It says a lot of Anthony Roth Costanzo's personal abilities that he managed to charm as Eustazio, a role which is entirely superfluous. You could probably cut Eustazio's arias and not lose an inch of dramatic coherence. Costanzo has a bright, quite narrow focussed timbre but he used it well and captured our attention in his arias. James Laing was the Christian Magus, and had great fun with his jaunty aria.

The smaller roles were all taken by members of the Glyndebourne Chorus, Niel Joubert was the firm toned Herald. Anna Rajah and Rachel Taylor were the delightful Sirens in one of the loveliest numbers in the opera when the Sirens tempt Rinaldo, whilst Charlotte Beament was a Woman.

Handel was showing off in the orchestra too, determined to make a great effect on the Londoners in 1711. Under Olivier Dantone, the Orchestra of the Age of Enlightenment made a big effect . There were some fabulous individual solos but alo a wonderfully vivid and crisply dramatic overall effect. Dantone kept things moving, This was a moderately brisk performance and his singers and instrumentalists could clearly cope with the brilliant tempi; But the more emotional moments relaxed too.

One rather annoying logistical note; quite wisely there were two intervals, but the first interval was short and the second interval was the long dinner interval. This meant that the long interval came late in the evening, just before the short final act; surely not the best place for it.

However grumpy I felt about some of Carsen's comic effects, it was clear that not only the level of stagecraft was very high, but that Carsen's staging hit home with the majority of the audience. Like Handel's original audience, many people around me at Glyndebourne were clearly there to enjoy the total effect rather than to worry about the niceties of Handelian opera seria. So there was only one thing to do, relax and enjoy the show; which I did.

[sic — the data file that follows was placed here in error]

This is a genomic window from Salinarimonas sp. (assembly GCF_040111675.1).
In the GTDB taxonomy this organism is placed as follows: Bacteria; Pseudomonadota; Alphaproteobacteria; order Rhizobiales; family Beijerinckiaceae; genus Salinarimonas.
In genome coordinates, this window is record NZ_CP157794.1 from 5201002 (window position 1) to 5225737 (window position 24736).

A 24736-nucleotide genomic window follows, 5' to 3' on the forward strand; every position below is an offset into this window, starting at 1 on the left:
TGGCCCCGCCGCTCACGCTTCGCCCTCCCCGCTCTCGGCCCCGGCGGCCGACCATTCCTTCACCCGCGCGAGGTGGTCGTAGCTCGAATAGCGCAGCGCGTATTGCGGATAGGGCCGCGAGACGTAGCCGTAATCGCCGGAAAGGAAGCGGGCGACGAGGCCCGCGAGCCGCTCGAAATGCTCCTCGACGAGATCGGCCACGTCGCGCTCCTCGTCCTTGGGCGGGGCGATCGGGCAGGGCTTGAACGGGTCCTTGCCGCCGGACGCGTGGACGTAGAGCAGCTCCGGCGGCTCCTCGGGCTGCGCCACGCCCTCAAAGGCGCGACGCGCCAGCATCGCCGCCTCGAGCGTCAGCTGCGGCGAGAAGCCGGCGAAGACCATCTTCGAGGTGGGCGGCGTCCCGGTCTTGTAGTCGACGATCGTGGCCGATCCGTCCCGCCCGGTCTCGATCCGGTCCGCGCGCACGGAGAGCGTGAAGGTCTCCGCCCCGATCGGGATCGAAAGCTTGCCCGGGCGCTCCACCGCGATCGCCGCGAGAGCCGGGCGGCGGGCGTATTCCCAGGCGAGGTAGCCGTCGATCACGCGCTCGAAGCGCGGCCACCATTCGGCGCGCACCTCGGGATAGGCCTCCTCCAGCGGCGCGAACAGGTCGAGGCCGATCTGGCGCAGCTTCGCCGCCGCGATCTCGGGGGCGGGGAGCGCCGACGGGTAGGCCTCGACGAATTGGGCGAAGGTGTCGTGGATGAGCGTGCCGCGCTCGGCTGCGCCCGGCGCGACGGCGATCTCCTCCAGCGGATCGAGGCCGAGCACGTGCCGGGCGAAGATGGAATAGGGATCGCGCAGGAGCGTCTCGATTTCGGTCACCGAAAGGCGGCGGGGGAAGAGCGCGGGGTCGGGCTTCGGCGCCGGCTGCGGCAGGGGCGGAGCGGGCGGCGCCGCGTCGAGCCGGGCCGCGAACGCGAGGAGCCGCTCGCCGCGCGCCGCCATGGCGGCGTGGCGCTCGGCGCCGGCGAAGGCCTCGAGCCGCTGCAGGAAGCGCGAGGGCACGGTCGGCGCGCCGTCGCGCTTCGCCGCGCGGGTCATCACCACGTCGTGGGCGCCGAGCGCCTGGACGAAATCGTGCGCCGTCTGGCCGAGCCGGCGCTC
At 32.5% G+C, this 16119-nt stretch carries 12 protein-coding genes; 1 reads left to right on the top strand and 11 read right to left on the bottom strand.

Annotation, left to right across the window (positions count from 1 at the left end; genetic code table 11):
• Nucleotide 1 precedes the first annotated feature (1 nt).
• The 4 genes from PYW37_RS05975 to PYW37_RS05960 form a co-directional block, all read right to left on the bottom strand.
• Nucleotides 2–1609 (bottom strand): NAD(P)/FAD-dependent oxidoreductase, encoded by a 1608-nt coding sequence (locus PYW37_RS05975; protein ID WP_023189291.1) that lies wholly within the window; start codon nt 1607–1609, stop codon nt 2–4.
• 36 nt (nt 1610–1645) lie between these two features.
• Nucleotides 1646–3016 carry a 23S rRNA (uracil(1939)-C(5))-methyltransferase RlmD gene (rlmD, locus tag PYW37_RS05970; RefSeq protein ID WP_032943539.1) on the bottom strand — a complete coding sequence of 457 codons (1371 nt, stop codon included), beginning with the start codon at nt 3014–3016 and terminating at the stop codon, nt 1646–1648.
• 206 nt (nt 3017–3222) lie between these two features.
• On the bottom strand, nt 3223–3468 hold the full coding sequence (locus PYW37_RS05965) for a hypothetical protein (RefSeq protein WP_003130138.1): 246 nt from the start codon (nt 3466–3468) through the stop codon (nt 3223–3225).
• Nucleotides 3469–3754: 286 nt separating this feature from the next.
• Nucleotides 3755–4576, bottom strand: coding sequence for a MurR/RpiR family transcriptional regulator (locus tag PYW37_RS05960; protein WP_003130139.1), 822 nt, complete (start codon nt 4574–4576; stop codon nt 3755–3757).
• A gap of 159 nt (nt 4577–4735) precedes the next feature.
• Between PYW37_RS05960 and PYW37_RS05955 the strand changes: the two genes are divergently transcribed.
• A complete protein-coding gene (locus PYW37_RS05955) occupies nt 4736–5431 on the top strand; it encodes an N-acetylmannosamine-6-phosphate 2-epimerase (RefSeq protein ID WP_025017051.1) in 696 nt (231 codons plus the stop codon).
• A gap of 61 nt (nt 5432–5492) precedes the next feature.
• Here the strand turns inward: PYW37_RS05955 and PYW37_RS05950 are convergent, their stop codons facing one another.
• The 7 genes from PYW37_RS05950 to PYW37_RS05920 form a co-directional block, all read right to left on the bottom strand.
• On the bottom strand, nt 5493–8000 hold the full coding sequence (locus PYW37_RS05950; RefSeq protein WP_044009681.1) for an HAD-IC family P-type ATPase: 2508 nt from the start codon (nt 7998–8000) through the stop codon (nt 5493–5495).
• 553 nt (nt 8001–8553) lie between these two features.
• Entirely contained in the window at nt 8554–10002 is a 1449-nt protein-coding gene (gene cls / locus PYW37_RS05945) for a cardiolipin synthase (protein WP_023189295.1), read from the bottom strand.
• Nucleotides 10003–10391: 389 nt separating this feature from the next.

Robert Hugill

Handel Rinaldo
Goffredo: Tim Mead, Rinaldo: Iestyn Davies, Almirena: Christina Landshamer, Eustazio: Anthony Roth Costanzo, Herald: Niel Jouber, Argante: Joshua Hopkins, Armida: Karina Gauvin, Woman: Charlotte Beament, Sirens: Anna Rajah and Rachel Taylor, Christian Magus: James Laing Orchestra of the Age of Enlightenmment, Conductor:Ottavio Dantone, Director: Robert Carsen; Designer: Gideon Davey, Lighting: Robert Carsen & Peter Van Praet; Movement: Philippe Giraudeau; Revival director Bruno Ravella, Glyndebourne Festival Opera
9 August 2014

Send to a friend

Send a link to this article to a friend with an optional message.

Friend's Email Address: (required)

Your Email Address: (required)

Message (optional):